Through his penance, even the devas, including Indra, the king of the devas, became nervous. He imagined Dhruva was doing so much penance to overpower the devas. Seeing this, Narayana Himself explained to them that Dhruva's motives were pure - if he wanted any material gain, he would be praying to Brahma or Shiva instead.

At last, Bhagavan, seeing the intensity of his love, appeared in front of him and blessed him. And Mahavishnu took Dhruva in His lap. So Dhruva was in bliss. He had this great joy inside of him. 


Yesterday I was saying that once you are grown up, one doesn't cry for God, na? Only the child cries. When the child is born, the first thing he does is start crying, “Oh my Goodness, I'm back again into this world”, na? And the child, he doesn't need to do anything. He just needs to cry, and the mother will run, and the father will run and automatically they will know. The same thing with God. Here He said, “Now that you have grown up, you are so proud that you know so much.” He said, “No, let go of this! Be like a child!"



In the Bible Christ also said, “To enter the kingdom of God you have to be like a child.” He said here, “Be again like a child, cry for Him, call for Him!” When He hears your sincerity, when He hears your true cry from wherever He is...you know, He can be in Vaikunta, Goloka, wherever He is...He will come. But that cry has to have bhakti inside. It has to have this longing inside. That's what will pull Him. That's what will kidnap Him from wherever He is. You know, it's so easy. You just need to cry with devotion. You need to cry with love.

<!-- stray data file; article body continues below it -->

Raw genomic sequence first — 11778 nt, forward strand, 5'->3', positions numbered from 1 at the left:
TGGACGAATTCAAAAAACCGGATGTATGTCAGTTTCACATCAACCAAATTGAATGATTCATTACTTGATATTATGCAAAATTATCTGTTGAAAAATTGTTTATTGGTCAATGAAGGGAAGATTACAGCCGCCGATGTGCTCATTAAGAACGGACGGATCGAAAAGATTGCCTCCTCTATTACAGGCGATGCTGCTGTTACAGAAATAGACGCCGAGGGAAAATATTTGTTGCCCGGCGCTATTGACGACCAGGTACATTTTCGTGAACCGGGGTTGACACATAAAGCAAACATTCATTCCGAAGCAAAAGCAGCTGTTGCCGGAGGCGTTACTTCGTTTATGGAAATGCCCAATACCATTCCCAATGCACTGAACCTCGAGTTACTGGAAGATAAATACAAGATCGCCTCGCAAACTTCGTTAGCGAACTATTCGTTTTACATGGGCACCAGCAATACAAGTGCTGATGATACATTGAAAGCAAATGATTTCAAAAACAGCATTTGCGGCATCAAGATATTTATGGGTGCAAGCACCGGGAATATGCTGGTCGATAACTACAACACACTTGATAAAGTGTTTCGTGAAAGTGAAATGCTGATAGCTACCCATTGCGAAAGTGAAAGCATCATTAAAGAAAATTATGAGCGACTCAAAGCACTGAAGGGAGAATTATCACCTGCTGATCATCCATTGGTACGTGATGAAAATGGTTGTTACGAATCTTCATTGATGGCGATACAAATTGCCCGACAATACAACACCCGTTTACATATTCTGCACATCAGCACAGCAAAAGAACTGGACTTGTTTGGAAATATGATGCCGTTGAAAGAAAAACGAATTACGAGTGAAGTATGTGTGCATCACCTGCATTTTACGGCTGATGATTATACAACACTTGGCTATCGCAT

Mahavishnu blessed Dhruva by putting His conch on the boy's cheek. Having attained this Grace of the Lord, Dhruva went back to the kingdom. His father had been in a great state of regret, thinking of how he had treated his own son without compassion, and had sent the army to search for Dhruva while he was meditating. Swamiji related Dhruva's homecoming to the biblical story of the prodigal son.

Upon returning home, Dhruva went to his father and his step-mother, and bowed down at their feet - to Dhruva, it was due to their actions that he went out and received the Grace of the Lord.

Later, Dhruva was crowned as the king, and his father went into the forest to do meditation and penance. Dhruva would go through battles with demons and yakshasas, would receive a boon from Kubera, and would rule the kingdom with piety and devotion for many years. Throughout it all, he was so rooted in the Name of Narayana that nothing could move him.

At the end of Dhruva's life, Narayana Himself came to receive him. Suniti, Dhruva's mother, attained heaven. Through the blessing of Brahma, Dhruva was given the place of the North star - the "pole star" of the northern sky, which all other stars revolve around.

Swamiji spoke about this story being a reminder for us to attain God-consciousness. Once that is attained, nothing can move you. 



Read more stories in day three, part two - coming soon! :)